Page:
gallery of past work


Mist Rising

All the colors in the center of this quilt come from two large pieces of cloth, dyed in an ombre pattern (see below for an explanation). As I do the cutting and piecing, I keep my wits about me to preserve the pieces in their original order. Thus, the colors appear to flow from one piece to the next, creating an illusion of complexity, when in fact the piecing is quite simple.

The border fabric is a bit idiosyncratic, dyed outside on a very hot, sunny day in Vermont. I used thickened black dye (I felt like I was working with used motor oil) after I had sort-of pleated the fabric. I then sprinkled the mess with rock salt, and left it on the table in the sun for several hours.

And here's another example of the same idea. For this quilt, I dye two 3-yard pieces of cloth in the following manner: I wet the cloth, and spread it on a large table outside. I mix several colors of dye, pour them directly on the cloth, and smoothly blend adjacent colors together. When I've finished dyeing, I very carefully hang the piece of fabric up to dry. The resulting ombre cloth has a multitude of different hues and shades.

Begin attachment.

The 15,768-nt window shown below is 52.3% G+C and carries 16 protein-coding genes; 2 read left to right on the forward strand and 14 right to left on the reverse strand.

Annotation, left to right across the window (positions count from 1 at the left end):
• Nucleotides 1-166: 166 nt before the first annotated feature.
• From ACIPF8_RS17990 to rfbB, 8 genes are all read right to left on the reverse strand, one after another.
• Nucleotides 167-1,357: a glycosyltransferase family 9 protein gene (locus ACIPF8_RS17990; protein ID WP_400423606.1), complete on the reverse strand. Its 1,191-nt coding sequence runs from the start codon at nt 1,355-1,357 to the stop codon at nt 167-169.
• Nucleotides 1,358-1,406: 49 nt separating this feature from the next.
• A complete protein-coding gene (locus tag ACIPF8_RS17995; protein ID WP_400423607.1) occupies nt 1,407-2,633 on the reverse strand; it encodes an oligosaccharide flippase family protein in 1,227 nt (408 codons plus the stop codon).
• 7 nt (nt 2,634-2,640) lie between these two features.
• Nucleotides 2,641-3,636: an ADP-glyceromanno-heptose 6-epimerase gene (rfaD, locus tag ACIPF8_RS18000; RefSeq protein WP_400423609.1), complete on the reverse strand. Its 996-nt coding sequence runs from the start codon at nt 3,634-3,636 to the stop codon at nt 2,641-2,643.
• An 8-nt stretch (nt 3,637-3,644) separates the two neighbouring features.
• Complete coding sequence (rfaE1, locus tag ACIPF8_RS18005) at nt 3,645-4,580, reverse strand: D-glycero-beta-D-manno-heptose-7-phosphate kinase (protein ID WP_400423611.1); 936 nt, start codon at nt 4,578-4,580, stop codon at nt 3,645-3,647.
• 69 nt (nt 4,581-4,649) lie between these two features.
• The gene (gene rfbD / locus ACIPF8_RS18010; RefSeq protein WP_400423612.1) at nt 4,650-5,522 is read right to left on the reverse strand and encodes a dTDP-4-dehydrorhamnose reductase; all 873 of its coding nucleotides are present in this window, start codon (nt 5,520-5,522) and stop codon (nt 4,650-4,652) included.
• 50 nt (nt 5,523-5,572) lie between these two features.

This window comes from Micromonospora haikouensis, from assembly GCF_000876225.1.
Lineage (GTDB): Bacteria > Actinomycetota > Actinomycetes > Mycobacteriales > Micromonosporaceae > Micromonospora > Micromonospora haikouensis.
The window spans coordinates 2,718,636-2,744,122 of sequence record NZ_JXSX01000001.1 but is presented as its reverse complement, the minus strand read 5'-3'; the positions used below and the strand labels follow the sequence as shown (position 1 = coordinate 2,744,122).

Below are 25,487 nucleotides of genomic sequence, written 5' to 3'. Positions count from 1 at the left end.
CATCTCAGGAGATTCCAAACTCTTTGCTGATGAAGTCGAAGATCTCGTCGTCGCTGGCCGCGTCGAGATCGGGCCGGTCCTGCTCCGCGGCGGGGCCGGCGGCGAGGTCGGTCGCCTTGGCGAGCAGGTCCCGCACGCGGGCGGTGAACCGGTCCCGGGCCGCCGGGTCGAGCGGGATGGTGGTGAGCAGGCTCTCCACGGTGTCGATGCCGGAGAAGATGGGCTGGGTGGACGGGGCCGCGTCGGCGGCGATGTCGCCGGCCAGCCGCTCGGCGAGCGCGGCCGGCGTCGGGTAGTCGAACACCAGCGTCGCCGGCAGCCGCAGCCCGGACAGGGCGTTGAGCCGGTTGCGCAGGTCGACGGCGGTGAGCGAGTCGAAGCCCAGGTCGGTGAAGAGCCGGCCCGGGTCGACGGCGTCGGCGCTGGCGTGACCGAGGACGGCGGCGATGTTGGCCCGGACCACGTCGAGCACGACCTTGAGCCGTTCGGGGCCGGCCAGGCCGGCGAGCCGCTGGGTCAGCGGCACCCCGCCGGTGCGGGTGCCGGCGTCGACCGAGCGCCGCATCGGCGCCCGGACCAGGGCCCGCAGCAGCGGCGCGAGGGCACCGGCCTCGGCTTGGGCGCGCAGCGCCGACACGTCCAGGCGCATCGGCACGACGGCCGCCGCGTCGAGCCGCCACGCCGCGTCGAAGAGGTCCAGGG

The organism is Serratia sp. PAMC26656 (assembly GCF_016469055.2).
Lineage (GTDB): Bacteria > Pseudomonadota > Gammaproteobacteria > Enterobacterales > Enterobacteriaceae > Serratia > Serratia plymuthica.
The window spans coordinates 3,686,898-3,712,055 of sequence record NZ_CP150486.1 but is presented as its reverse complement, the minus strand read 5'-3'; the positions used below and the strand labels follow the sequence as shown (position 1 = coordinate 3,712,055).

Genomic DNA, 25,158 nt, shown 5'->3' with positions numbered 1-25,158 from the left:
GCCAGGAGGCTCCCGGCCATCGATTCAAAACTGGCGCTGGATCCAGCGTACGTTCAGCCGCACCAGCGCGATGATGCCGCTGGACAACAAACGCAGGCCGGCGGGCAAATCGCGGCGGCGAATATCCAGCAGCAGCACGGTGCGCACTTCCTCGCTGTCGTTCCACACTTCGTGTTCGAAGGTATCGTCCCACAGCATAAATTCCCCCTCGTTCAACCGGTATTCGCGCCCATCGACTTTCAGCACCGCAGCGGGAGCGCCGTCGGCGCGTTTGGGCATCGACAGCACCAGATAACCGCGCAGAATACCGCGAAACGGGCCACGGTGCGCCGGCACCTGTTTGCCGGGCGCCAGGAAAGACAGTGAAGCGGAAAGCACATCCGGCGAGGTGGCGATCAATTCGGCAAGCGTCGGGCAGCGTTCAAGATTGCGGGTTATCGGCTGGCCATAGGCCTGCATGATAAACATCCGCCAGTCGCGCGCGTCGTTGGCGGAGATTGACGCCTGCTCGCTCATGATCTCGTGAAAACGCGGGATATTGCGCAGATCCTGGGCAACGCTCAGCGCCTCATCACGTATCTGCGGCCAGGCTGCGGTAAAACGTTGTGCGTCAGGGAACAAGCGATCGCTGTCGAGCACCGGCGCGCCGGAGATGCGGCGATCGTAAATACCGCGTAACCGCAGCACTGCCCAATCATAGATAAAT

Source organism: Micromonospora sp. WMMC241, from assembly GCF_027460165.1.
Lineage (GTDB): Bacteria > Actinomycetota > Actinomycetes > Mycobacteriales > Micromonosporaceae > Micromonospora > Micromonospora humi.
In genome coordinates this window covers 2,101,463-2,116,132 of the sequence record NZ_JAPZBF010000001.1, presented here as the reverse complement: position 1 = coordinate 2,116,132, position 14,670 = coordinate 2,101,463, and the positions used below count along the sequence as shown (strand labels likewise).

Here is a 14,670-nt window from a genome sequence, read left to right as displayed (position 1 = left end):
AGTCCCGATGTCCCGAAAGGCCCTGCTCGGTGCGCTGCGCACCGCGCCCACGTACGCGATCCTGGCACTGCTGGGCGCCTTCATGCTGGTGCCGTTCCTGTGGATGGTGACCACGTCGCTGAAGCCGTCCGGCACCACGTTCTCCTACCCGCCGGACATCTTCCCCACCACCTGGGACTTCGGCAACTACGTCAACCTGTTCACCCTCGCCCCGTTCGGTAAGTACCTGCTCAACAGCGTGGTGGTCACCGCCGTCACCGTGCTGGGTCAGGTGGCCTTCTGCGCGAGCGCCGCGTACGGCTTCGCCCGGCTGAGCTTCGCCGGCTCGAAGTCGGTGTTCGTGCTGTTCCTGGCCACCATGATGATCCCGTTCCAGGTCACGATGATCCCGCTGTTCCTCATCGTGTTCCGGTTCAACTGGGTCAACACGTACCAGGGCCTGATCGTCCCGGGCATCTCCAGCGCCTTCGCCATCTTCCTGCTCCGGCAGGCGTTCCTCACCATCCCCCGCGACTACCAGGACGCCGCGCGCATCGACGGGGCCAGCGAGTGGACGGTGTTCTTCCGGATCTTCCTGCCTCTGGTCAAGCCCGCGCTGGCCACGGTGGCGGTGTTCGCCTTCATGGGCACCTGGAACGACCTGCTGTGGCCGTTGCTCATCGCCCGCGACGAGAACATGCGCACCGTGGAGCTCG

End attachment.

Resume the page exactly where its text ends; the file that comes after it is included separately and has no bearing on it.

The piecing pattern I've created is fairly sharp (with all those points!), but the blending of colors gives the piece a softness. I've done the design over a dozen times, and it's always a completely different quilt because of the mood and interaction of the colors and their placement.

Fire on the Lake

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